The Eastern Black Rhinoceros (Diceros bicornis michaeli) is classified as “Critically Endangered” in the wild by the International Union for Conservation of Nature, the primary organization for quantifying conservation assessment efforts.  The IUCN estimates there are less than 1,000 of this rhino subspecies left in the wild, concentrated primarily in Kenya, South Africa and Tanzania. Cleveland Metroparks Zoo has been very successful in breeding Eastern Black Rhinos as part of the Association of Zoos & Aquariums’ Species Survival Program; this is the fifth successful rhino birth at the Zoo since 2000.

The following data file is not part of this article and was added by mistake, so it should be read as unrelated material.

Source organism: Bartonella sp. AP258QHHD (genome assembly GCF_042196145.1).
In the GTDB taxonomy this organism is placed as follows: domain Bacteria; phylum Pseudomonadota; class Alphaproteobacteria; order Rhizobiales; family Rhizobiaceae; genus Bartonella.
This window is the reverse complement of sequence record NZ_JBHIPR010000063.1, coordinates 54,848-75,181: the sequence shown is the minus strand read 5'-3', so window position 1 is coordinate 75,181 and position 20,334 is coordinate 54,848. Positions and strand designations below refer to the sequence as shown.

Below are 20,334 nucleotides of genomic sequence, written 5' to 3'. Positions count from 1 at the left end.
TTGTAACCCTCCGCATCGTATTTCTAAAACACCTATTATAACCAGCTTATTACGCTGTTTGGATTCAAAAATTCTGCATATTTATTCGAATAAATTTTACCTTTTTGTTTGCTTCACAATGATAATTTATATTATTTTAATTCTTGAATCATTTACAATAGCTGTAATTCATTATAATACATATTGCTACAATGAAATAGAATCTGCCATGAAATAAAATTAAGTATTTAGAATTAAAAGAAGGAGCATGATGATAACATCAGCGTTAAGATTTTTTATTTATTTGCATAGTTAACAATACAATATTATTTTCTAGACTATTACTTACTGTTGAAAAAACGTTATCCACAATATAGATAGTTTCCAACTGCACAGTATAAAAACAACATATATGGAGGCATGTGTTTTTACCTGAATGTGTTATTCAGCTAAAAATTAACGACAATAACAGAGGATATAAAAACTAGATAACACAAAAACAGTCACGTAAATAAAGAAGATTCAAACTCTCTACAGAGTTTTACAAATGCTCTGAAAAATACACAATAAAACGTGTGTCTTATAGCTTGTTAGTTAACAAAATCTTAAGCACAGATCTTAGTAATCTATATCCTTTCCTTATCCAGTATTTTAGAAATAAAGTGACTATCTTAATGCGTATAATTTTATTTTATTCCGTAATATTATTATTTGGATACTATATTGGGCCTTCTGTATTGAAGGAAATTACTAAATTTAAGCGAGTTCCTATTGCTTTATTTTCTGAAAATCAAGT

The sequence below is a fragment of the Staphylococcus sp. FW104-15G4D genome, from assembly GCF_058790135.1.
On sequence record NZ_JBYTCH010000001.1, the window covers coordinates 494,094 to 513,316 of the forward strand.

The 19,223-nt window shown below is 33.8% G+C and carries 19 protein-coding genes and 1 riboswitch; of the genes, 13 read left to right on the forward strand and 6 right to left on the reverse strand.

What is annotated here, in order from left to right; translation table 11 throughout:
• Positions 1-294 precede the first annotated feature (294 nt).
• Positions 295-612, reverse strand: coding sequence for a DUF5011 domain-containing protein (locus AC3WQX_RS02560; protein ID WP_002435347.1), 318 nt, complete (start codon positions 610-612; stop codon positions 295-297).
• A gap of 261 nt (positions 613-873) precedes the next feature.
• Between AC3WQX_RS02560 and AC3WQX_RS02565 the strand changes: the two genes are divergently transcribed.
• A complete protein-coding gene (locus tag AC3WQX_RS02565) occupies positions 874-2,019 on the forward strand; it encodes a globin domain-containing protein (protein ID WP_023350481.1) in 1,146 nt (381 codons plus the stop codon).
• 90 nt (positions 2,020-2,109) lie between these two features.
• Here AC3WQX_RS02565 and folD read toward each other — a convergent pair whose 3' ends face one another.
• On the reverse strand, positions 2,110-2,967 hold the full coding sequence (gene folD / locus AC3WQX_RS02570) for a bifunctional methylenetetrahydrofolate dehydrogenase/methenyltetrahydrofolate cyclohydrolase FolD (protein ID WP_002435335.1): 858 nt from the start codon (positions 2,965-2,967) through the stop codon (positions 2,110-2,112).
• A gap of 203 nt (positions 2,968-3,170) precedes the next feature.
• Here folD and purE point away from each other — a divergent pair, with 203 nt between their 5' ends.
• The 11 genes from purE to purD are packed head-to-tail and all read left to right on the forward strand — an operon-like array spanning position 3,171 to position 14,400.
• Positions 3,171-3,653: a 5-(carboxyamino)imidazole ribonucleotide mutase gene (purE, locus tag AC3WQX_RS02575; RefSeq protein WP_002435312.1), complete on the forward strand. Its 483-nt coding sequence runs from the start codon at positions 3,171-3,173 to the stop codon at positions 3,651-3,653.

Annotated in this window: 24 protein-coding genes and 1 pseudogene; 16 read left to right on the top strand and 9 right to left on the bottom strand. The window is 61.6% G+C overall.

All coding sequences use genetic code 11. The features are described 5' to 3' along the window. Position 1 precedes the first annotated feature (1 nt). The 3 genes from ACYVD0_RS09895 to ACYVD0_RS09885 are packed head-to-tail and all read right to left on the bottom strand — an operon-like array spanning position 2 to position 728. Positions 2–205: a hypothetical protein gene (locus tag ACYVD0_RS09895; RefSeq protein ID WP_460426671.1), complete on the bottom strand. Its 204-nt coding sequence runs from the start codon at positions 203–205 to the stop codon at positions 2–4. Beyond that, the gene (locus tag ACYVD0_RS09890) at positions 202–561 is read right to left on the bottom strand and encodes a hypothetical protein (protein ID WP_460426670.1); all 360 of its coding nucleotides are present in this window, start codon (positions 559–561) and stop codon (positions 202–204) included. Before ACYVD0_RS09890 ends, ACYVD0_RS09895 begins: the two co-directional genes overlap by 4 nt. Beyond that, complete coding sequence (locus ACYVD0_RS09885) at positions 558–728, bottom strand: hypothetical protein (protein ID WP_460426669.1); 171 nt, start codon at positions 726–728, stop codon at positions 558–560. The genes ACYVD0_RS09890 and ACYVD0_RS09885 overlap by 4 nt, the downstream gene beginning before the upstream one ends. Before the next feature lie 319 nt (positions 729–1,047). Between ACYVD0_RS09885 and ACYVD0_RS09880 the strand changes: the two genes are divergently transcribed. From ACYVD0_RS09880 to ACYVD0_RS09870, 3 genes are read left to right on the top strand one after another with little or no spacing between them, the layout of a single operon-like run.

Photo Credit: Cleveland Metroparks Zoo

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This little piggy is one of 17 born at Ostrava Zoo


Two Mangalitza sows at the Czech Republic’s Ostrava Zoo gave birth to their first litters of piglets in late June.  Because the Ostrava Zoo only maintains female Mangalitza Pigs, the sows had been sent to the Vyskov Zoo in January, where they spent three months with a boar.  The result:  17 piglets!  One sow delivered ten piglets; the other seven.  These were the first litters for each sow.

Mangalitza Pigs, which originated in Hungary, are also known as curly-haired hogs due to their long, fleecy coat.  Once widely bred for their lard, Mangalitza pigs are now regarded as a rare breed. 



Photo Credits:  Ostrava Zoo

Hey, Kid! Markhor Baby Welcomed at Rosamond Gifford Zoo


The Rosamond Gifford Zoo in Syracuse, New York welcomed a baby Markhor on July 20.  Born to parents Edith and Sunny, the 5.8 pound female kid is the first Markhor born at the zoo in nine years.